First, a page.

Tuesday December 30th was the second Press Day of the 2004 Los Angeles Auto Show and by 9:30 the tension in the Lotus Booth was palpable. You could sense the sheer energy of anticipation from the staff manning the presentation.
Arnie Johnson, thirty years with Lotus in the United States, now President and CEO of Lotus Cars USA, took questions from the Senior Editors of large American car Magazines.
Tony Shute, eighteen years with Lotus, two as Head of Product Development and Manager of the first Elise Project stood hands clasped tightly as he reviewed every detail on each car.
Also there was Nick Adams. Another Lotus veteran with eighteen years experience, Nick is Vehicle Development Manager - the man who ordered that durability tests be run, and run again, and run again, because failure was unacceptable. He's a man with huge enthusiasm and strong opinions on what was needed for the Elise world car. He was given the opportunity to examine each and every component: "How heavy is it?" "How much does it cost?" "How do I get rid of it?” Nick was ready, willing, eager to dive into highly specific technical questions with the press on how this part or that worked.
Also on hand was Steven Crijns, Designer of the Series Two Elise - the man who, working with Russell Carr, took the results of the wind tunnel testing and reshaped the car.
UK PR Manager Alastair Florance was one of the team from the UK. The Lotus PR Manager is a quiet self-effacing man but was very willing and able to field all questions put to him about the project.
On the technical side, Dave Simkin, a Field Service Engineer was there. He'll have the job of making sure that dealers are up to speed with the car and are providing the necessary back up to the lucky owners.
Coordinating the after sales side of the launch is Clyde Shepard. Based in Georgia it will be his job to ensure that spares are available to dealers and owners.
The roll call of attendees was completed by the godfather of the Federal Elise Project - Roger Becker, Senior Consultant – Vehicle Engineering, with Lotus since 1966. He brought in and pounded himself doing international consultancy work that meant cold hard cash was available to fund projects like the Federal Elise.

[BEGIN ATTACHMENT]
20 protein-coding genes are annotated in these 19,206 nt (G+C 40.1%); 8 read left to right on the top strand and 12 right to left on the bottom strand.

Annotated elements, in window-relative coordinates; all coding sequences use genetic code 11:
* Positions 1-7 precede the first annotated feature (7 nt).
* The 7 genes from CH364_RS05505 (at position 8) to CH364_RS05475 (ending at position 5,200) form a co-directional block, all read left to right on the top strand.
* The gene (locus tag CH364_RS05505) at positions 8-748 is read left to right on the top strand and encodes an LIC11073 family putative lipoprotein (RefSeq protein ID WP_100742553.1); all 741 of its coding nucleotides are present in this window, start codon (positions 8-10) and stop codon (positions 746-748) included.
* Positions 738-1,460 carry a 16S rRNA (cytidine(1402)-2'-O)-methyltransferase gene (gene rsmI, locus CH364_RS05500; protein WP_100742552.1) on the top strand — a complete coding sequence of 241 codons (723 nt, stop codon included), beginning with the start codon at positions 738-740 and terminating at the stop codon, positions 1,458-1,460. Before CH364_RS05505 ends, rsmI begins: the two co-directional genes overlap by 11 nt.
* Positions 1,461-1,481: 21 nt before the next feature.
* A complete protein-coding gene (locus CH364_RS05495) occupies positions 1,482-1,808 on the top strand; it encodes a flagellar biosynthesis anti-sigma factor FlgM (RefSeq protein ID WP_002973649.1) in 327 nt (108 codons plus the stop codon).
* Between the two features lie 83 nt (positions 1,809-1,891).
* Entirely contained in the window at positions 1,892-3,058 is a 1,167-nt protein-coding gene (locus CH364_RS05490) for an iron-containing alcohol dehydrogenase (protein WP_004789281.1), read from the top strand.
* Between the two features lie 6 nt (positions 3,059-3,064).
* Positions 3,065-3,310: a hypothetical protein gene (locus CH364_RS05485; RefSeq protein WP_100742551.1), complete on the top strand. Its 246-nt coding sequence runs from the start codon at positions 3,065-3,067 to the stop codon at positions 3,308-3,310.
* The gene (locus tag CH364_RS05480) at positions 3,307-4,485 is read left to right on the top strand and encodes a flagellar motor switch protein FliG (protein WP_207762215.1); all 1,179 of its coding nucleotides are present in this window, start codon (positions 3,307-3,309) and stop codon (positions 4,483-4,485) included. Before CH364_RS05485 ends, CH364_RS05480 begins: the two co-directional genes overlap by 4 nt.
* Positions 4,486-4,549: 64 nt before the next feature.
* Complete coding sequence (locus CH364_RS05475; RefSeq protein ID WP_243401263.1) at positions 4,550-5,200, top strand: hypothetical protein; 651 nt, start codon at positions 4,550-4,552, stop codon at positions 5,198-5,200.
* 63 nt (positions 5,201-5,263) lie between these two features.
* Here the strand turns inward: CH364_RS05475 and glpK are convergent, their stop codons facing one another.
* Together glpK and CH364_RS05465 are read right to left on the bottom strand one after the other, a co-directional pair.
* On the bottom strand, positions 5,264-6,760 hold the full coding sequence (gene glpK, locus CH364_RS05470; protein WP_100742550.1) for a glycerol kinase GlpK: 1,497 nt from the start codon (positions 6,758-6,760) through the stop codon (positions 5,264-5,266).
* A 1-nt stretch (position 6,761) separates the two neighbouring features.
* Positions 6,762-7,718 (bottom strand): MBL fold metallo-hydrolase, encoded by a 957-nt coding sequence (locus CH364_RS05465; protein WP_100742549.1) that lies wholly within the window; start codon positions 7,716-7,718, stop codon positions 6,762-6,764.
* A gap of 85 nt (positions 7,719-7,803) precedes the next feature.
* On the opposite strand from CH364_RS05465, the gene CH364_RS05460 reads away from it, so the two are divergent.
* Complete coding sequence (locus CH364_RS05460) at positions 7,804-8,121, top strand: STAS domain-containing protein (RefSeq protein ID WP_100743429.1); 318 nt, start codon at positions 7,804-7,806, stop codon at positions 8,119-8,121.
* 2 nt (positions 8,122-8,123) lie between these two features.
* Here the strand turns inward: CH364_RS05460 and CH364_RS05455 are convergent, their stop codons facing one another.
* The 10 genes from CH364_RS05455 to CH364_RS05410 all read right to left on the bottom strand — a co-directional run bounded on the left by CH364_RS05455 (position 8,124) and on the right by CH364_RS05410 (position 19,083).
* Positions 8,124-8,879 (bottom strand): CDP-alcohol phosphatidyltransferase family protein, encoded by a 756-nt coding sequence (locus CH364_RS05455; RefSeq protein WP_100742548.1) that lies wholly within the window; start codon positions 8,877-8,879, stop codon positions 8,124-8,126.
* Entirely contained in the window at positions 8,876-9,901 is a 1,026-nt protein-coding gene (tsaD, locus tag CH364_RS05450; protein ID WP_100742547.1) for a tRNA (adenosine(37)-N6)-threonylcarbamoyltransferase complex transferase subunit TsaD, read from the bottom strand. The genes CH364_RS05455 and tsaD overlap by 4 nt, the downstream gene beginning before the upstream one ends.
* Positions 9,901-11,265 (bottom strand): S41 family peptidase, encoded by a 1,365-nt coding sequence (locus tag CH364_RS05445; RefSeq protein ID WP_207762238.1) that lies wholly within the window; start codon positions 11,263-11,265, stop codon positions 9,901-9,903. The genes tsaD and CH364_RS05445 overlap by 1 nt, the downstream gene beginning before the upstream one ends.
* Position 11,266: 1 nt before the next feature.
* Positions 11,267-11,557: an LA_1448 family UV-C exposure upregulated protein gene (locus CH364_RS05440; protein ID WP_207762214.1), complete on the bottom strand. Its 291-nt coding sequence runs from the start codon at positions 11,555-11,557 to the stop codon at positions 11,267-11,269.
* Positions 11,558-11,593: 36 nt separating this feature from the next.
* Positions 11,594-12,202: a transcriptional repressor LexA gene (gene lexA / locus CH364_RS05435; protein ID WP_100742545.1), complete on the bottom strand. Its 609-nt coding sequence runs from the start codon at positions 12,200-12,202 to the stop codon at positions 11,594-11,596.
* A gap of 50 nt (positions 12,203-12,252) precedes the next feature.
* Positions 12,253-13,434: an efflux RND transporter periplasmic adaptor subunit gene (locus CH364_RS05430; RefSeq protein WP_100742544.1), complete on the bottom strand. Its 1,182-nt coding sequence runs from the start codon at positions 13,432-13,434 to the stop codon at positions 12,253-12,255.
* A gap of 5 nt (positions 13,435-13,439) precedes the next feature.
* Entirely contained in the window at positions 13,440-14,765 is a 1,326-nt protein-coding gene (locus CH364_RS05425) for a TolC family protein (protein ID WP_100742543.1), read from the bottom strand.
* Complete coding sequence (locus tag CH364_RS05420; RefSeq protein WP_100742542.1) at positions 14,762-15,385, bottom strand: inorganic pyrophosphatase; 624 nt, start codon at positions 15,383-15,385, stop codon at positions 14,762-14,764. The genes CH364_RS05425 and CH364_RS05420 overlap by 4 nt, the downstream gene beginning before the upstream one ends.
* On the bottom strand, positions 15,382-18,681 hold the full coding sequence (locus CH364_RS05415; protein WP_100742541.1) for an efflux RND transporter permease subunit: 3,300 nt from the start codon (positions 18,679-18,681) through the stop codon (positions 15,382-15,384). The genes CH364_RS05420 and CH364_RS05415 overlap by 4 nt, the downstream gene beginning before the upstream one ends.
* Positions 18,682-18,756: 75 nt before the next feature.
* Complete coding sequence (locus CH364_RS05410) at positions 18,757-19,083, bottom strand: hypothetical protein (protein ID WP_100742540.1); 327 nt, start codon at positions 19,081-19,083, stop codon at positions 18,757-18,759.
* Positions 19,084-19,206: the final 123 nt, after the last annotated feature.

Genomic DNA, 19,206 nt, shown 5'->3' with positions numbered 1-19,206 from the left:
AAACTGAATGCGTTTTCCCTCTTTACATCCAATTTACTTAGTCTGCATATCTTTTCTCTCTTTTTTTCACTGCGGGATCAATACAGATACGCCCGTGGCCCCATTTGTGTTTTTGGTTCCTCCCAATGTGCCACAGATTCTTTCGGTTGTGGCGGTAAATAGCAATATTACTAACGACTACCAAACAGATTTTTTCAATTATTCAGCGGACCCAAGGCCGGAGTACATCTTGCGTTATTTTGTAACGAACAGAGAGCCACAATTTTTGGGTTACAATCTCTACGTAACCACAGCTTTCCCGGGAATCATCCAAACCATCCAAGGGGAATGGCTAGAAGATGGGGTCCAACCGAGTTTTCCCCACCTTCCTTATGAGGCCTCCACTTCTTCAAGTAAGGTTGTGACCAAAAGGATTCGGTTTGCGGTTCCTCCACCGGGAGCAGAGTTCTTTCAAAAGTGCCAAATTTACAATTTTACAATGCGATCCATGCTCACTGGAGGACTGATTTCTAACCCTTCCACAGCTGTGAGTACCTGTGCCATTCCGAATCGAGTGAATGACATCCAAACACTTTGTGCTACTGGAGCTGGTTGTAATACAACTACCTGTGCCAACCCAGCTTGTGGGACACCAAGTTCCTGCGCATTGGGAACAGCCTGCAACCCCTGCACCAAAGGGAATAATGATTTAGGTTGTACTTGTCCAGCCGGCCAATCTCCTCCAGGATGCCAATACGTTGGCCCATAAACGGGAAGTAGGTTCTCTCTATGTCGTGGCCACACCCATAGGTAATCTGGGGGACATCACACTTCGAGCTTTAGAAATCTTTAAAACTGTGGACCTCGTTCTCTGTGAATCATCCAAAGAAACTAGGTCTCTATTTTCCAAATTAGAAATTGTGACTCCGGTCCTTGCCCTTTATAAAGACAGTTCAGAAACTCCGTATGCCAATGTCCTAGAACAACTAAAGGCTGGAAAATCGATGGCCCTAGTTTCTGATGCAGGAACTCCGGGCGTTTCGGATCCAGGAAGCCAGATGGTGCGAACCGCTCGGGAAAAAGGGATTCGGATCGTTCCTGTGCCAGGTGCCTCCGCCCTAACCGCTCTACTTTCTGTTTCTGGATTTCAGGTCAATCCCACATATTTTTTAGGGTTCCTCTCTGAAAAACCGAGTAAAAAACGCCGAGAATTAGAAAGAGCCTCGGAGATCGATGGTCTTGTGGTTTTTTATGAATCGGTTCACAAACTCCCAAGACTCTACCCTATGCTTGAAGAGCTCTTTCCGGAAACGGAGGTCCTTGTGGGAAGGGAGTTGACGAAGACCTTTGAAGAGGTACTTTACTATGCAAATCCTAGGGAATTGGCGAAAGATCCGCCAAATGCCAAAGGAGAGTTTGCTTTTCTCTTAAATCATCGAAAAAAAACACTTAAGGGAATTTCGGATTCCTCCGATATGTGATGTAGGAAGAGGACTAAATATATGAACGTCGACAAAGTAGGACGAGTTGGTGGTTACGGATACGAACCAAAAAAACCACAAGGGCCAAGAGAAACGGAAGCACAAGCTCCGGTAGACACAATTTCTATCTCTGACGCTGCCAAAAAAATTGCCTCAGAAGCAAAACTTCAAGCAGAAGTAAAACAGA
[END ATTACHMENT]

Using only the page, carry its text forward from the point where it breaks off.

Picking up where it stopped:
By the time Mark O’Shaunessy, Director of Public Relations for Lotus Cars USA began to make the official launch several hundred of the press were bunched more than four deep and were unusually hushed. Performance through adding lightness, the Lotus Mantra was clearly expressed. And in spite of the perfect storm caused by the radical drop in the value of the dollar, the car will be priced, well equipped, at $39,985.
You could hear the rapt audience whispering “wow,” “hot car, this thing is going to sell.” There was a very strong sense to the crowd of the American phenomenon of cheering for the underdog, particularly when they have hit a home run.
The years of waiting were over. No one had to state it, there was no more need for promises that might or might not be kept. The Elise was now on US soil. The press was almost ready to anoint it the next revolution in the American Sports Car Market as it did with the arrival of the Elan in early 1960s. The bets were being hedged. In the last few years Lotus has worked diligently to produce cars that perform incredibly, delightfully and don’t break. Never before have they brought to the US a vehicle so thoroughly tested, and tested again, and tested again, to ensure that nothing goes wrong. But this is still an almost handmade car, and not everything will go right, for every owner, every time.
Except for Lotus no one has ever come to the market before with a simple light weight machine that could meet and exceed current supercar performance standards at a price that would appeal to a the average middle-to-upper end sports car buyer. The very fact that Lotus has met their goal is an enormous achievement. That anyone who drives the car walks away with an ear to ear grin that can last the entire day is what will truly sell this handsome little car. Congratulations Lotus, job well done.
Reporting by Jon Rosner. Pictures courtesy Jon & Alan Perry